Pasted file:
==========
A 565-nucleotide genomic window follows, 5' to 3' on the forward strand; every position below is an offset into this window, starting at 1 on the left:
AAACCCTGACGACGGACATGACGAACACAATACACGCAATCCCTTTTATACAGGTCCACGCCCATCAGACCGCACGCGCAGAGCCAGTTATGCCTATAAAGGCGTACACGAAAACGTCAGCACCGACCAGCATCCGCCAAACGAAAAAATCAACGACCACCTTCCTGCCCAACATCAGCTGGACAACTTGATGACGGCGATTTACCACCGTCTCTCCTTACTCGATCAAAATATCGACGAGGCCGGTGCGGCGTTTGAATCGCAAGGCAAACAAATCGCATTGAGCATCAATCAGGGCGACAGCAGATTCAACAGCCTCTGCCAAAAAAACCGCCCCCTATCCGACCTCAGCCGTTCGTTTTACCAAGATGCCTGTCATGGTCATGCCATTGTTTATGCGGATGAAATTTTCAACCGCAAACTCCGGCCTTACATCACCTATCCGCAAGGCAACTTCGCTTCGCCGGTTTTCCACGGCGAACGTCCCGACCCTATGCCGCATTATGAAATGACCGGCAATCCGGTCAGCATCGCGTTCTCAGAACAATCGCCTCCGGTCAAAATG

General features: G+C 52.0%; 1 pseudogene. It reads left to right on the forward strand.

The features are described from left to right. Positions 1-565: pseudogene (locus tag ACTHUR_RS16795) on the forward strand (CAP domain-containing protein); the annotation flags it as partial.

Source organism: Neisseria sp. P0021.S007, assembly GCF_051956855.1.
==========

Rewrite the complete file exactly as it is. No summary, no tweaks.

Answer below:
A 565-nucleotide genomic window follows, 5' to 3' on the forward strand; every position below is an offset into this window, starting at 1 on the left:
AAACCCTGACGACGGACATGACGAACACAATACACGCAATCCCTTTTATACAGGTCCACGCCCATCAGACCGCACGCGCAGAGCCAGTTATGCCTATAAAGGCGTACACGAAAACGTCAGCACCGACCAGCATCCGCCAAACGAAAAAATCAACGACCACCTTCCTGCCCAACATCAGCTGGACAACTTGATGACGGCGATTTACCACCGTCTCTCCTTACTCGATCAAAATATCGACGAGGCCGGTGCGGCGTTTGAATCGCAAGGCAAACAAATCGCATTGAGCATCAATCAGGGCGACAGCAGATTCAACAGCCTCTGCCAAAAAAACCGCCCCCTATCCGACCTCAGCCGTTCGTTTTACCAAGATGCCTGTCATGGTCATGCCATTGTTTATGCGGATGAAATTTTCAACCGCAAACTCCGGCCTTACATCACCTATCCGCAAGGCAACTTCGCTTCGCCGGTTTTCCACGGCGAACGTCCCGACCCTATGCCGCATTATGAAATGACCGGCAATCCGGTCAGCATCGCGTTCTCAGAACAATCGCCTCCGGTCAAAATG

General features: G+C 52.0%; 1 pseudogene. It reads left to right on the forward strand.

The features are described from left to right. Positions 1-565: pseudogene (locus tag ACTHUR_RS16795) on the forward strand (CAP domain-containing protein); the annotation flags it as partial.

Source organism: Neisseria sp. P0021.S007, assembly GCF_051956855.1.